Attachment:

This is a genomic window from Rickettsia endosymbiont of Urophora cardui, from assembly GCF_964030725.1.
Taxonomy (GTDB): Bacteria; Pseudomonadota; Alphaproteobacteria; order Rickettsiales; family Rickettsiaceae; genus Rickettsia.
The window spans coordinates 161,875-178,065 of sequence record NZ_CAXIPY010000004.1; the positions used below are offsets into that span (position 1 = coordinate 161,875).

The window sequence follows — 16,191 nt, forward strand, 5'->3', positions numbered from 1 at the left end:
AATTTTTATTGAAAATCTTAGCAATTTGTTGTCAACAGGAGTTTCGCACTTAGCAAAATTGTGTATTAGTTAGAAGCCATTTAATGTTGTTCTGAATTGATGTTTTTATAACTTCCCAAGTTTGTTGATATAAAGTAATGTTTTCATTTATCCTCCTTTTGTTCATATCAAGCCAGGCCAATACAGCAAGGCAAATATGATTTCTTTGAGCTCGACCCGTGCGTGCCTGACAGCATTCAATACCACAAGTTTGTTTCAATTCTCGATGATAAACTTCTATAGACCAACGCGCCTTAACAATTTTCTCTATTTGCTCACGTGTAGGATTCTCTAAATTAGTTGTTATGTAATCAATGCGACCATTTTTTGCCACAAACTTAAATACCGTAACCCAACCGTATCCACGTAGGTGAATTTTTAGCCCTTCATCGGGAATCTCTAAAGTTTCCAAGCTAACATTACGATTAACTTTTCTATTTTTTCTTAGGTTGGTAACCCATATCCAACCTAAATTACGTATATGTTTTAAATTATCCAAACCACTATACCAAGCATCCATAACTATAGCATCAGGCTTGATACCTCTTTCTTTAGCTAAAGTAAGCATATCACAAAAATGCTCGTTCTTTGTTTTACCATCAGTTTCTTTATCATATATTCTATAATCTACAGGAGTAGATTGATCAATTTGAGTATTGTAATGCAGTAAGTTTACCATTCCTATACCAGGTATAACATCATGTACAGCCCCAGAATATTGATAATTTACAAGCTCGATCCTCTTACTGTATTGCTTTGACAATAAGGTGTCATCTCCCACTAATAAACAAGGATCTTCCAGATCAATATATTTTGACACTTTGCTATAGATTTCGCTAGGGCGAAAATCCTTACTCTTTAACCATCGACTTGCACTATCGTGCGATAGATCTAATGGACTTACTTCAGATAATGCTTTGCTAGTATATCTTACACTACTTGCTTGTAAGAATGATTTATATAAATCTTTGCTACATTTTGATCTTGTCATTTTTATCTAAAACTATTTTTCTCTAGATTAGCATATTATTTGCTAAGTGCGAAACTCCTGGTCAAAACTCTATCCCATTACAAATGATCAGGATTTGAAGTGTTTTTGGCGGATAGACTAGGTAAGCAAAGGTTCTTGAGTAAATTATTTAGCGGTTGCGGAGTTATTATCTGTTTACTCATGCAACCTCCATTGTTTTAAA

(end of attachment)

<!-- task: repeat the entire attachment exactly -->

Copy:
This is a genomic window from Rickettsia endosymbiont of Urophora cardui, from assembly GCF_964030725.1.
Taxonomy (GTDB): Bacteria; Pseudomonadota; Alphaproteobacteria; order Rickettsiales; family Rickettsiaceae; genus Rickettsia.
The window spans coordinates 161,875-178,065 of sequence record NZ_CAXIPY010000004.1; the positions used below are offsets into that span (position 1 = coordinate 161,875).

The window sequence follows — 16,191 nt, forward strand, 5'->3', positions numbered from 1 at the left end:
AATTTTTATTGAAAATCTTAGCAATTTGTTGTCAACAGGAGTTTCGCACTTAGCAAAATTGTGTATTAGTTAGAAGCCATTTAATGTTGTTCTGAATTGATGTTTTTATAACTTCCCAAGTTTGTTGATATAAAGTAATGTTTTCATTTATCCTCCTTTTGTTCATATCAAGCCAGGCCAATACAGCAAGGCAAATATGATTTCTTTGAGCTCGACCCGTGCGTGCCTGACAGCATTCAATACCACAAGTTTGTTTCAATTCTCGATGATAAACTTCTATAGACCAACGCGCCTTAACAATTTTCTCTATTTGCTCACGTGTAGGATTCTCTAAATTAGTTGTTATGTAATCAATGCGACCATTTTTTGCCACAAACTTAAATACCGTAACCCAACCGTATCCACGTAGGTGAATTTTTAGCCCTTCATCGGGAATCTCTAAAGTTTCCAAGCTAACATTACGATTAACTTTTCTATTTTTTCTTAGGTTGGTAACCCATATCCAACCTAAATTACGTATATGTTTTAAATTATCCAAACCACTATACCAAGCATCCATAACTATAGCATCAGGCTTGATACCTCTTTCTTTAGCTAAAGTAAGCATATCACAAAAATGCTCGTTCTTTGTTTTACCATCAGTTTCTTTATCATATATTCTATAATCTACAGGAGTAGATTGATCAATTTGAGTATTGTAATGCAGTAAGTTTACCATTCCTATACCAGGTATAACATCATGTACAGCCCCAGAATATTGATAATTTACAAGCTCGATCCTCTTACTGTATTGCTTTGACAATAAGGTGTCATCTCCCACTAATAAACAAGGATCTTCCAGATCAATATATTTTGACACTTTGCTATAGATTTCGCTAGGGCGAAAATCCTTACTCTTTAACCATCGACTTGCACTATCGTGCGATAGATCTAATGGACTTACTTCAGATAATGCTTTGCTAGTATATCTTACACTACTTGCTTGTAAGAATGATTTATATAAATCTTTGCTACATTTTGATCTTGTCATTTTTATCTAAAACTATTTTTCTCTAGATTAGCATATTATTTGCTAAGTGCGAAACTCCTGGTCAAAACTCTATCCCATTACAAATGATCAGGATTTGAAGTGTTTTTGGCGGATAGACTAGGTAAGCAAAGGTTCTTGAGTAAATTATTTAGCGGTTGCGGAGTTATTATCTGTTTACTCATGCAACCTCCATTGTTTTAAA